Water, water – not everywhere

Water is all around us. We drink it – although most of us should probably drink more of it – I know I need to. We shower in it – at least I hope we all do. We swim in it – that is, if you are one of the lucky ones considering the British summer. We are even made up of water ourselves. And it’s a deadly serious area of international development policy.

After becoming the Liberal Democrat Shadow Secretary for International Development, (I know – my title is such a mouthful these days) I looked for guidance from the party members. What did we care about? One of the issues that came up was water, not least because of the previous Conference Motion on water but also because of the correspondence I receive about it. The idea of a water war no longer seems unrealistic. In fact, it is already happening. The UN General Secretary Ban Ki-Moon recently blamed climate change and the lack of water behind Darfur killing.

Even though the Darfuri genocide is a complex issue and situation to grasp, the lack of water was certainly a contributing factor to the escalating violence there. Water is not only vital to get right as it can, and in my belief will, be the cause of violence, it is vital to get right as it is a common natural resource. That means that our water is just as much the Darfuri’s water and the water in Darfur is just as much our water.

It is therefore essential that the provision of water, especially with regard to aid projects, is effective. Yet this is far from the truth today. The answer from the Department for International Development (DfID) to solving the water crisis in the developing world is through the Public-Private Infrastructure Advisory Facility (PPIAF), a World Bank programme aimed at helping developing countries improve the quality of their infrastructure through private sector involvement.

The Government is pouring its money into the PPIAF, by far its biggest donor. I realise that private projects are not always inherently bad or destined to fail – constructive co-ordination between communities, non-governmental organisations, governments and the private sector is the only way for developing nations to develop sustainable water supplies. However, there is a significant problem with the PPIAF – it ain’t working! Now – surely if something isn’t working you either fix it or, failing that, try something else? I would like to see the UK review whether our aid for water – and, for that matter, sanitation – is being spent effectively through the PPIAF, and if not, to cease its funding. Otherwise, we risk just throwing money away.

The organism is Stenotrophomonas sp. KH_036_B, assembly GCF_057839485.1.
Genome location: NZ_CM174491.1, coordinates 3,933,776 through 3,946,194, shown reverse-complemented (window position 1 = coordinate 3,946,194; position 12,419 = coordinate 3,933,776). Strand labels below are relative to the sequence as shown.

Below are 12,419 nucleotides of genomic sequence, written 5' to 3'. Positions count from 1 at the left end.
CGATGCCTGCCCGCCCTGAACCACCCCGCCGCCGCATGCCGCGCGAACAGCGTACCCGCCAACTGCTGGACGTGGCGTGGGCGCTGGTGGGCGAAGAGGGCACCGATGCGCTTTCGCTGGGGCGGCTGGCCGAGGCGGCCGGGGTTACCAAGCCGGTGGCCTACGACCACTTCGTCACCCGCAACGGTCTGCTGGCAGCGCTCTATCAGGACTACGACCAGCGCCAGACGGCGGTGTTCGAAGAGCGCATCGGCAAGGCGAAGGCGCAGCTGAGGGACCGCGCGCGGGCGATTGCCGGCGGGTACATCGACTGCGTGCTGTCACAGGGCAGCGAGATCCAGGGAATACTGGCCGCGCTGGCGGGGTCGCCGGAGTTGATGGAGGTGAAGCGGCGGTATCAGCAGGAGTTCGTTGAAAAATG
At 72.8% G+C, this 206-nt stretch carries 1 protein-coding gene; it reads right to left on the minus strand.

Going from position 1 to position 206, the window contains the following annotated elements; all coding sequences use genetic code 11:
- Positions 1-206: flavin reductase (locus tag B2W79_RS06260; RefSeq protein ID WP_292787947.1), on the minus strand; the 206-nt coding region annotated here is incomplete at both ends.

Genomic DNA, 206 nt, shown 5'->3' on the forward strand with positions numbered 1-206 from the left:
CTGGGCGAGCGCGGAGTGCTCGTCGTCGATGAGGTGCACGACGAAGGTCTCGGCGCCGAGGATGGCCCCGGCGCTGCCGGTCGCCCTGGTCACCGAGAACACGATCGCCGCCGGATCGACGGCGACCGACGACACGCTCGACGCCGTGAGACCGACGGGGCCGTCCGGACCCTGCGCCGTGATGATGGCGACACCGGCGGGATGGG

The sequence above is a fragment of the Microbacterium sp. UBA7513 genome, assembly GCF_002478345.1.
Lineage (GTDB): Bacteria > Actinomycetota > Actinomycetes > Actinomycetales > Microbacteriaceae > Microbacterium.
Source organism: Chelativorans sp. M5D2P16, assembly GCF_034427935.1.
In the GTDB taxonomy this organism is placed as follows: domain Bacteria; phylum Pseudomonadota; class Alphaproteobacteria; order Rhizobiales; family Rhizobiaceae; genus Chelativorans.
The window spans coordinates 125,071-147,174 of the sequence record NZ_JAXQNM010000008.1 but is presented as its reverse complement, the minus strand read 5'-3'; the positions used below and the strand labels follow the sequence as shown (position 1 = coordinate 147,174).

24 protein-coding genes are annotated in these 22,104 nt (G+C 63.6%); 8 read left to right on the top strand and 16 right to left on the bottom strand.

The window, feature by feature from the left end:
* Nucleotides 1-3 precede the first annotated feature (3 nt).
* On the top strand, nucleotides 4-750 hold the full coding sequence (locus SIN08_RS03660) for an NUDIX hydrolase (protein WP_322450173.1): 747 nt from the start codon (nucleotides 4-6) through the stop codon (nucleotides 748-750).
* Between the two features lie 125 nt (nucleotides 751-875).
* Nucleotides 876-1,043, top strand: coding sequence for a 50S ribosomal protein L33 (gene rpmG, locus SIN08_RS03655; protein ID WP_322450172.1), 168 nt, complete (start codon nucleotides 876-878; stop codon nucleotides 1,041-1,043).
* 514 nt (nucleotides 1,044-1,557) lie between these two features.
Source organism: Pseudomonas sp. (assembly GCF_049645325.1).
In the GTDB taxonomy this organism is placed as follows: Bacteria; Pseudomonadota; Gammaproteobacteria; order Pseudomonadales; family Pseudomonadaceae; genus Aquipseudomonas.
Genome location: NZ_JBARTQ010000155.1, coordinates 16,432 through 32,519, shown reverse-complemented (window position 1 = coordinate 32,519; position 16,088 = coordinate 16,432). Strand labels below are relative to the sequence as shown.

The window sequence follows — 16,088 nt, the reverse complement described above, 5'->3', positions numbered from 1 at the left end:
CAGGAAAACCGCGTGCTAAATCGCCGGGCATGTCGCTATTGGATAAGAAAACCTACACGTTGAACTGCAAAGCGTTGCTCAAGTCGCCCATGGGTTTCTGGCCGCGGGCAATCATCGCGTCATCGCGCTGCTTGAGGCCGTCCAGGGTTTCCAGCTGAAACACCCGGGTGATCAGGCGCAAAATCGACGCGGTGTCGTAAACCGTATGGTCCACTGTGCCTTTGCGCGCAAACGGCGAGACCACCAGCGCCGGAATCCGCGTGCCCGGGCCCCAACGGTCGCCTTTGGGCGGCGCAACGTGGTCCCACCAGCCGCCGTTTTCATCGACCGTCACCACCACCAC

So what is the Government’s response? Sheer ignorance.

As it seems like our taxes do more bad than good through the PPIAF, I have tried to highlight this huge problem. Firstly, I asked the Secretary of State if he was aware that Norway has withdrawn its funding for the PPIAF, because its projects involving water have so often failed and been so widely criticised. I asked how he scrutinised the use of UK taxpayers’ money, and if he were unable to do so effectively, was he likely to withdraw British funding from the PPIAF.

Hilary Benn quickly got up on his feet to defend PPIAF and he did so using an example of a PPIAF project that had been a great success. The only problem was that it was not an example of a water project – it was a telecoms example! Obviously my question was too hard to handle.

His answer had nothing to do with my question and that demonstrates where the problem lies. I do not believe that the Government knows much about the workings of the PPIAF or its effectiveness. At present, there is little or no scrutiny. That is why it is allowed to continue working in the way that it does, that is why it is allowed to continue to fail, and that is why our money is going down the drain for no apparent reason other than ignorance.

To add grist to the mill, I was recently informed by the World Development Movement that Italy has also formally withdrawn from the controversial PPIAF funding, as well as Norway. Now that two countries have judged the PPIAF inadequate, it is over to the Secretary of State to consider whether he too will make that judgment. It is crystal clear that we must review its work and ensure that our money is being spent effectively. I brought this to the attention of DfID ministers in several debates but this time, instead of at being fobbed off, I just got completely blanked. It was as though someone had implanted a chip in their ear switching to deaf mode as soon as the abbreviation PPIAF came out. What’s a girl to do? Only one thing to do – scream louder!

This article first appeared in Liberal Democrat News. For subscription details, click here.

(c) Lynne Featherstone, 2007

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